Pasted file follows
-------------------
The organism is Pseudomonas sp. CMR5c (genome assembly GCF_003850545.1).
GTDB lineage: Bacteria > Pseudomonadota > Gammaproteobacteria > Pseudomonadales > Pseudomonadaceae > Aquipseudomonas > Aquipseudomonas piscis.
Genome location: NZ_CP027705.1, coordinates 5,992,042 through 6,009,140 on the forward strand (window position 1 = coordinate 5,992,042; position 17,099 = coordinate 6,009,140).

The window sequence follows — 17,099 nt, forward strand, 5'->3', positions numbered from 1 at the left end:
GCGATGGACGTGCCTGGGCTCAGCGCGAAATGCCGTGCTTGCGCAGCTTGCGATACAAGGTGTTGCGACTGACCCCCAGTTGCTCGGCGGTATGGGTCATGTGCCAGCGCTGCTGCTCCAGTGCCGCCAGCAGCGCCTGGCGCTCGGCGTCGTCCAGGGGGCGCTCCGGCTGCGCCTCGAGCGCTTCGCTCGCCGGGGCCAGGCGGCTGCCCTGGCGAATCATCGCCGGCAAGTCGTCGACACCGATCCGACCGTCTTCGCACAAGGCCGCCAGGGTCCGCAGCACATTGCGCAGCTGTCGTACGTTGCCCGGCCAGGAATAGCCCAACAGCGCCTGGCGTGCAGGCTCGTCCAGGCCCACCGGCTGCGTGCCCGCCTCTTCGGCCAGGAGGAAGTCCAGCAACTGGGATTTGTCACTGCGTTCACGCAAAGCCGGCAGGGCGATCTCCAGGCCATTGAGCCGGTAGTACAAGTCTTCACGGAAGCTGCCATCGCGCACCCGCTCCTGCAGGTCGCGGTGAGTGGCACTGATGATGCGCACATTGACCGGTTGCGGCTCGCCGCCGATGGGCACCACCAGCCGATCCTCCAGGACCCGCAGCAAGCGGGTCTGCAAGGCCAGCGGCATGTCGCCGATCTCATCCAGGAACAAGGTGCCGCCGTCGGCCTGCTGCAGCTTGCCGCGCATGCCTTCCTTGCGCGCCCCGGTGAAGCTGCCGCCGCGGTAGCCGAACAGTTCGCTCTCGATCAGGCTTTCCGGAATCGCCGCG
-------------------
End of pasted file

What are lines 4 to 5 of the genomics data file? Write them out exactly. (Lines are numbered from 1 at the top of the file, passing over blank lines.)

The window sequence follows — 17,099 nt, forward strand, 5'->3', positions numbered from 1 at the left end:
GCGATGGACGTGCCTGGGCTCAGCGCGAAATGCCGTGCTTGCGCAGCTTGCGATACAAGGTGTTGCGACTGACCCCCAGTTGCTCGGCGGTATGGGTCATGTGCCAGCGCTGCTGCTCCAGTGCCGCCAGCAGCGCCTGGCGCTCGGCGTCGTCCAGGGGGCGCTCCGGCTGCGCCTCGAGCGCTTCGCTCGCCGGGGCCAGGCGGCTGCCCTGGCGAATCATCGCCGGCAAGTCGTCGACACCGATCCGACCGTCTTCGCACAAGGCCGCCAGGGTCCGCAGCACATTGCGCAGCTGTCGTACGTTGCCCGGCCAGGAATAGCCCAACAGCGCCTGGCGTGCAGGCTCGTCCAGGCCCACCGGCTGCGTGCCCGCCTCTTCGGCCAGGAGGAAGTCCAGCAACTGGGATTTGTCACTGCGTTCACGCAAAGCCGGCAGGGCGATCTCCAGGCCATTGAGCCGGTAGTACAAGTCTTCACGGAAGCTGCCATCGCGCACCCGCTCCTGCAGGTCGCGGTGAGTGGCACTGATGATGCGCACATTGACCGGTTGCGGCTCGCCGCCGATGGGCACCACCAGCCGATCCTCCAGGACCCGCAGCAAGCGGGTCTGCAAGGCCAGCGGCATGTCGCCGATCTCATCCAGGAACAAGGTGCCGCCGTCGGCCTGCTGCAGCTTGCCGCGCATGCCTTCCTTGCGCGCCCCGGTGAAGCTGCCGCCGCGGTAGCCGAACAGTTCGCTCTCGATCAGGCTTTCCGGAATCGCCGCG